You mention Sysex, so I'm assuming leveraging Sysex messages here. "Any way" as long as it involves Sysex. That depends on the capabilities of your external controller. If your external controller can send Sysex messages with a number of fixed bytes and a variable byte - then most of the parameters you can "modulate" with this method. Most MIDI devices cannot do this (send Sysex messages like this). This is why you would want to find an alternative - CC values you can control with an external controller and use that method (Assignable knobs 1-8, ribbon, breath controller, assignable switches, etc). But this sticks you back to using the ratios and all that.

Most parameters that can be accessed through the control matrix can be accessed through Sysex. If you do use Sysex - you're not changing the offset. You're directly controlling the parameter itself. A Sysex message is longer than a control message - so you have to be concerned about MIDI overflow if you use "too many" of these simultaneously - or if your external controller will send out many sysex messages as you move its controller.

The data list has the parameters you can change with Sysex fairly well documented.
  1. more than a month ago
  2. MODX Series Synthesizers
  3. # 5
Accepted Answer Pending Moderation
It took me 7 steps to sign in here. To write this. Yamaha really does suck at software.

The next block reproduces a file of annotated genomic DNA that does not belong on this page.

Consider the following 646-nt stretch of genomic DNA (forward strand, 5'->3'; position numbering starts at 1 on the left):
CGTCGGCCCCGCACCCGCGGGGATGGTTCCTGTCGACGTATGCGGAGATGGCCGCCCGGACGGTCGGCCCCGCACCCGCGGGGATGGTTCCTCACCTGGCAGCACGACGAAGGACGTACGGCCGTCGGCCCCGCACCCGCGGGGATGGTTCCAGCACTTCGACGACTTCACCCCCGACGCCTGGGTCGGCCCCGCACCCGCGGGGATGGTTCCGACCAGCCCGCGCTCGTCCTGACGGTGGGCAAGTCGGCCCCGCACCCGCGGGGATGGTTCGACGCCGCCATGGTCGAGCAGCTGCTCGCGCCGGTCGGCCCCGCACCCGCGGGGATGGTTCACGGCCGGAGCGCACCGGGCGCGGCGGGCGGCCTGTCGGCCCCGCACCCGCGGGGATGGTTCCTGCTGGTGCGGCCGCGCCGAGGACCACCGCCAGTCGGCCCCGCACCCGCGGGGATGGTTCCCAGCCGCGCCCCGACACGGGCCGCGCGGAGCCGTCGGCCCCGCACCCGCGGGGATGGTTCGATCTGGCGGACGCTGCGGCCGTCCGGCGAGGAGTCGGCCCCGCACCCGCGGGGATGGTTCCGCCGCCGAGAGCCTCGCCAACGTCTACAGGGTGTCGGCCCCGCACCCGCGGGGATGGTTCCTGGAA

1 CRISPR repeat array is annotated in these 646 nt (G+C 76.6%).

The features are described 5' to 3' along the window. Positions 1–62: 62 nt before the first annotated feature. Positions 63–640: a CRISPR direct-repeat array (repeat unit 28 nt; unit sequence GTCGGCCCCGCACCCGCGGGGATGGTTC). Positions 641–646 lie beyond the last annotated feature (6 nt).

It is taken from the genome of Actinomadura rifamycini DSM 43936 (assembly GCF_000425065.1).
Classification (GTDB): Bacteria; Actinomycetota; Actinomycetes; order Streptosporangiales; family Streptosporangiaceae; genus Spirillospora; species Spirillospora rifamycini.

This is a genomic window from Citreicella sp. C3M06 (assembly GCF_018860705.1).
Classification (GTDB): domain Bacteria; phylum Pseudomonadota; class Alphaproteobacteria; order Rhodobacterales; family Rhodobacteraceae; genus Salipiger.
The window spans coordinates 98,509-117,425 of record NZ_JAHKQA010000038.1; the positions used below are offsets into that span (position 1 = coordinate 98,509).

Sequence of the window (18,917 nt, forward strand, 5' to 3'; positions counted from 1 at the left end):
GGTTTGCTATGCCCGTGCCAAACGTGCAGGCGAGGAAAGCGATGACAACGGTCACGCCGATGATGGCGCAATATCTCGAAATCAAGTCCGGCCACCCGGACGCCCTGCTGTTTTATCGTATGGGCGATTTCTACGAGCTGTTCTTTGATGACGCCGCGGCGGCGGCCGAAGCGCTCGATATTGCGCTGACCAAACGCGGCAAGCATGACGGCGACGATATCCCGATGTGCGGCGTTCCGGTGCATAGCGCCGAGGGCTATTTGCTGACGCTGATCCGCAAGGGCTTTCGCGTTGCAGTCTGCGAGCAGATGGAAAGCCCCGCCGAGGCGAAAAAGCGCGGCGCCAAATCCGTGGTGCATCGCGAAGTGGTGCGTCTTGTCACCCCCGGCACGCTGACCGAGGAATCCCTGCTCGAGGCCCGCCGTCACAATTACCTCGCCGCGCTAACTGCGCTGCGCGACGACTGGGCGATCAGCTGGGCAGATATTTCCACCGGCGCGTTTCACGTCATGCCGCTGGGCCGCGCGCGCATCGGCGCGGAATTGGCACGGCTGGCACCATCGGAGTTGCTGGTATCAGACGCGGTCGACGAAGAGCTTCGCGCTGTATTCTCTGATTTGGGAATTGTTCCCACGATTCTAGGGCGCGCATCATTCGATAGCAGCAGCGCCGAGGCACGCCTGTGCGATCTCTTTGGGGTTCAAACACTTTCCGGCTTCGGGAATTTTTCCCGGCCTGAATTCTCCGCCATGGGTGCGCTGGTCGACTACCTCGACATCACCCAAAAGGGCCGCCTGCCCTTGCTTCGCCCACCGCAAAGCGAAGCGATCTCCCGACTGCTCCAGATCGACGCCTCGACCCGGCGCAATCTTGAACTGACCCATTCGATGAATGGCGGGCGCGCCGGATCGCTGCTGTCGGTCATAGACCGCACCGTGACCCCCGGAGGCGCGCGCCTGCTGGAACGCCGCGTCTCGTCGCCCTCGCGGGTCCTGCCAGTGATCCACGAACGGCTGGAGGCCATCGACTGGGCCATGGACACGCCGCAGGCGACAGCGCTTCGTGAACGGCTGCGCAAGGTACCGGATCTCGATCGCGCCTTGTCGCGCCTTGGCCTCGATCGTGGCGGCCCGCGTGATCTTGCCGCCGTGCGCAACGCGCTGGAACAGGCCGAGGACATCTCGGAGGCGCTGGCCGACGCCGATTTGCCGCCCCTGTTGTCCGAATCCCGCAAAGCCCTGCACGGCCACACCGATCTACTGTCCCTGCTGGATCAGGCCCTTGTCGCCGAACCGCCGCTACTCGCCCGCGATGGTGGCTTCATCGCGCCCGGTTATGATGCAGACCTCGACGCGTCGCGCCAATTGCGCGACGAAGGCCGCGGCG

You're not imagining it. Everyone I've spoken with, in the real world, has expressed absolute disdain for Yamaha software usability.

I'm a coder and designer, an odd combination, so I have some experience with forums. All of the people I've spoken with have never bothered complaining on social media about Yamaha operability, let alone registering and using a forum.

So don't ever feel like you're alone in your questioning of the software. It is bad. Many others know it.

Fortunately, in the case of the MODX, the value proposition with regards the sounds provides some degree of forgiveness and acceptance. Paying Montage money for this sort of experience is a bit... rich.

With regards Sysex, what I'm considering is learning to program and script Lemur, on iPad, and attaching it, so I can constantly create custom controls and begin more seriously designing sounds. Well, more specifically, tweaking sounds. I'm not at ground up design of sounds level of thinking.

I completely agree. Using the ear to tweak assignable controllers and their ratios is gunk. Whoever approved that does not use it.
  1. more than a month ago
  2. MODX Series Synthesizers
  3. # 6
Accepted Answer Pending Moderation
I should be very clear about one thing.

My coding level: Dilettante

And, like all good practitioners of dilettantism, this is a permanent state.

My switch is a case of one. Or none.

WRT design, not so much.
  1. more than a month ago
  2. MODX Series Synthesizers
  3. # 7
Accepted Answer Pending Moderation